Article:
Over the weekend two significant events took place here - the lifting of the State of Emergency, and the coming of CERA, the Christchurch Earthquake Reconstruction Authority.
i had half forgotten we were in a State of Emergency. Life has gone on here. i have resumed walking to work. It used to be one of my pleasures, forty minutes through town and along the river bank. i would walk home after my shift ended at 11 pm.* After the earthquake happened, my work moved and the cordon was too large to walk around. Now, the cordon has shrunk enough, and some of my work is at the hospital. i figured it would take an hour to walk there.
The first time was in the daytime and it was raining. It was a stiff schlepp in the mud, and some of the route i had driven wasn't really walkable. i arrived wet through and mostly everything looked miserable. It took an hour and a quarter. The next time was in sunshine. It was still slightly weird, as everything still is here. Bits of the road surface had broken out like a teenageer's face. Great pumps and drills delved under the streets and spewed up unmentionable things. There was almost a festive atmosphere as families were out at the edge of the cordon, photographing the wreckage. i have always liked wreckage. i like how things are outside that should be inside. i like to look at structures in different ways. i like the small sights - a washstand with soap still in a dish, a tidy row of files, pot plants.
Walking back at night was different. Rats! i had heard that the city was infested with them because of the deserted food outlets. i was promised rats! i was expecting to form a circle of light with my torch and they would be blinking their red eyes and backing away slowly and then the torch would blink out and one of them would shourt "Get her!'... i saw none (rats!).
Normally on a Saturday night the town is alive with revelry. Some of it even looks like fun. (It probably isn't. And all the young women look identical. There is only so much you can do with a short skirt and high heels). But this time of course there was nobody about, because the town was all closed, and it was dark. A few of the lights were out even on the bits of street that work, and it was torchlight. i was thankful for sensible shoes, and being a girly swot i always carry a torch and a whistle and a swiss army knife and a compass and a rubber chicken.# The lack of revelry and general people-ness made me uneasy. There was one pub open on the edge of town, pooling light and warm beer smells and conversation. A solitary drunk spat and lurched off into the teetotal darkness. i kept on going, into more familiar and less damaged territory.
And now, que CERA CERA. This Authority has very wide powers. From now on it will run our lives, and nobody elected it and nobody can stop it. Truly worrying is the fact that it has no experts on it - noone who knows about disaster recovery, or geology, or community development. There is already concern that it will sell the city's assets, because that would be in keeping with the ideology of the imcumbent national government which has appointed it. There is very little mandate for community involvement, for small solutions or local participation.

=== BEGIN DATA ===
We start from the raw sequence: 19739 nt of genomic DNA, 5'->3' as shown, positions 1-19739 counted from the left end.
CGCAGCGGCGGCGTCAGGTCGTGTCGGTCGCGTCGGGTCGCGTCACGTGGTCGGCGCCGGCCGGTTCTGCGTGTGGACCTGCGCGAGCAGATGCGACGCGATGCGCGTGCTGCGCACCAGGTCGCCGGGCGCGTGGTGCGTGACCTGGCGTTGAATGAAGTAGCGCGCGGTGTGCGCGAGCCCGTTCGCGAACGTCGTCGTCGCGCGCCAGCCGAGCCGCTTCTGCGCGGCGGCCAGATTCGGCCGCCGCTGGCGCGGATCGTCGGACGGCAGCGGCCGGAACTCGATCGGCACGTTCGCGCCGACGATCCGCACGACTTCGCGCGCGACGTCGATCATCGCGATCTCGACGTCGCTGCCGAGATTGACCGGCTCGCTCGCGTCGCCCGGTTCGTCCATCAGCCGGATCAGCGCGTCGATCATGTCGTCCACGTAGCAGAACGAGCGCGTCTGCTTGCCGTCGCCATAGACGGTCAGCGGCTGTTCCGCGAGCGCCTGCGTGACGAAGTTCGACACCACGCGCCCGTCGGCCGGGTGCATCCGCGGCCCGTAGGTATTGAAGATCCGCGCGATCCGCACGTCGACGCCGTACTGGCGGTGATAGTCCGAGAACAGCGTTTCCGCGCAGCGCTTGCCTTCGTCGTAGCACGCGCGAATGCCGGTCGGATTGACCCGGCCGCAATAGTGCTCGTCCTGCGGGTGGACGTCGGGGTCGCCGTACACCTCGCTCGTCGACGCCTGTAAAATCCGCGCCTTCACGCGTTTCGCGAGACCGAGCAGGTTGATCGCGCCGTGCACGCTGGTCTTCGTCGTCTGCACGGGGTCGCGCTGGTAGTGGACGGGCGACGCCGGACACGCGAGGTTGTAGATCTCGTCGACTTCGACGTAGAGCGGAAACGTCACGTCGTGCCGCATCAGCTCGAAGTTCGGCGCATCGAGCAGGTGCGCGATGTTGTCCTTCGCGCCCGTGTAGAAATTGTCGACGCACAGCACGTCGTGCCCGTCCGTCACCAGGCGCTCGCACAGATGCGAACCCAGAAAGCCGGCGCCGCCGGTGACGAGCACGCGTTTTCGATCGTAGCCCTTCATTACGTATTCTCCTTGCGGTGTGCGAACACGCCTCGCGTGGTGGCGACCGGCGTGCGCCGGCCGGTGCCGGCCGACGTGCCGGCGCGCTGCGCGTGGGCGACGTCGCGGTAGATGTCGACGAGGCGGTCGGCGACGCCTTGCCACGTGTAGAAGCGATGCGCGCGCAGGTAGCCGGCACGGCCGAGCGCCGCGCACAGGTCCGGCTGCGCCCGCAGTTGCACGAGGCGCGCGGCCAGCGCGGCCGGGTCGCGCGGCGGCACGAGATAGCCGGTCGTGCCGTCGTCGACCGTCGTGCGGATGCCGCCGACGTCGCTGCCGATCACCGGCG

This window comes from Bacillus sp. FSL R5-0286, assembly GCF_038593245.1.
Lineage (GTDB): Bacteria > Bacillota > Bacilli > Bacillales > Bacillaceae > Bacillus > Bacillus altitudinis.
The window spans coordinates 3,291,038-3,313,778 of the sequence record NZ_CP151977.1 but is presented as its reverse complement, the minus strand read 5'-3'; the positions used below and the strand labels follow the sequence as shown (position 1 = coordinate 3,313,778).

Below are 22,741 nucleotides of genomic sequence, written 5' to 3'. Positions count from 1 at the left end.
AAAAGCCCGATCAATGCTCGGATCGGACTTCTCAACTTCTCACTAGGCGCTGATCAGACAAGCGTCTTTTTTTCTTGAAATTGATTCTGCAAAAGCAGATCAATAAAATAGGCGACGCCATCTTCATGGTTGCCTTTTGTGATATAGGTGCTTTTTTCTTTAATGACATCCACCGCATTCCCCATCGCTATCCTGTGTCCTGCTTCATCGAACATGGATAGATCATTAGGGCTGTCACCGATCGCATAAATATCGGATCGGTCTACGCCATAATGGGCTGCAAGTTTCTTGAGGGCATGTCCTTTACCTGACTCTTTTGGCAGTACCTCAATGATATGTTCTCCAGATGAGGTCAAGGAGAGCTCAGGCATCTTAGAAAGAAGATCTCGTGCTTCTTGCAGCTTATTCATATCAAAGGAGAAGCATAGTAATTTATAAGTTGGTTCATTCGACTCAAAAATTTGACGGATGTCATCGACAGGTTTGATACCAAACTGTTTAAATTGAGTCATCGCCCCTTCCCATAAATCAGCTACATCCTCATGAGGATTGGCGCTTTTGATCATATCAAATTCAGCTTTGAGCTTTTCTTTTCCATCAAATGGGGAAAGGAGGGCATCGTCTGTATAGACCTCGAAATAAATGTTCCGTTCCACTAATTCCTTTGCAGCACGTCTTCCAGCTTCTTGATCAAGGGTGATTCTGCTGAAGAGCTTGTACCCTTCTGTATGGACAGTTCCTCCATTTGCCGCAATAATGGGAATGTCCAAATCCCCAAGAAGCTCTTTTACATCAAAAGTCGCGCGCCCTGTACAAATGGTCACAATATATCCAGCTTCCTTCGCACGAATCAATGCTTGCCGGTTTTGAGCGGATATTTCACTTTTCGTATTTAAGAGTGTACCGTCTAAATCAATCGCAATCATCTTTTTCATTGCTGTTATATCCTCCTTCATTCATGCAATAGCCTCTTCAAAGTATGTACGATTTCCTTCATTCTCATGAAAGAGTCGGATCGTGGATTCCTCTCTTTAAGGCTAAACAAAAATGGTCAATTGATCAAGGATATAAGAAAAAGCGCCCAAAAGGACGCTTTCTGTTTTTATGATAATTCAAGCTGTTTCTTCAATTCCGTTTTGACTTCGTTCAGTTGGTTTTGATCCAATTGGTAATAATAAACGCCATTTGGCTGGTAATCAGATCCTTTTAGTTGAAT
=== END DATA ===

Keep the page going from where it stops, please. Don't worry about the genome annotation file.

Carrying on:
There are some truly disastrous examples out there of how big, autocratic planning benefits only the wealthy few. The scariest is Hurricane Katrina. Big private interests used racial stereotyping and fear to drive out poor people from their traditional neighborhoods and bring in the rich. And this was entirely in accord with Bush administration thinking - that government exists only to fund defence. In Thailand, after the terrible tsunami, fishing villages were displaced inland and hotels for tourists were built in their stead. This is called Shock Doctrine. Some good writers on this are Naomi Klein with her book of that name, and the inspiring art critic and environmentalist Rebecca Solnit.
On a micro level, the organisation i work for has done the same thing. For some years they have planned an unpopular restructuring. Now they have used the State of Emergency to declare because of the earthquake things must change, and that they no longer need to consult about change - and, guess what, they plan to restructure us in the same way they were planning before the earthquake.
We culd have a new, clever, green, smaller Christchurch with many small smart ideas and we could study the best ideas from other disaster areas, and we could thin and talk together. And people could come and look and use our model. But we won't. There will be impatience, and hurt, and greed, and fear, and vested interests, and we won't.
Oh, i nearly forgot. The first time i walked through the city, in the rain, i saw this written on a blackboard, among the orange cones and rubble and cracked walls. i don't know if it relevant, but maybe nothing is every irrelevant:
'If the doors of Perception were cleared Everything would appear to man as it is: Infinite' - William Blake.
* i have always walked in the city at night, wherever i am. We humans are the scariest things i know, but i insist i am safe if i am confident in my step. The more women who walk, the safer we are.
# i lied about one of those things. Guess which one?**
** i think if ever i am approached by a person who has evil intent i will shout 'Have a look at THIS, motherfucker!' and i will pull out the rubber chicken and they will be so appalled they will run away. There are few things more appalling than a rubber chicken at midnight.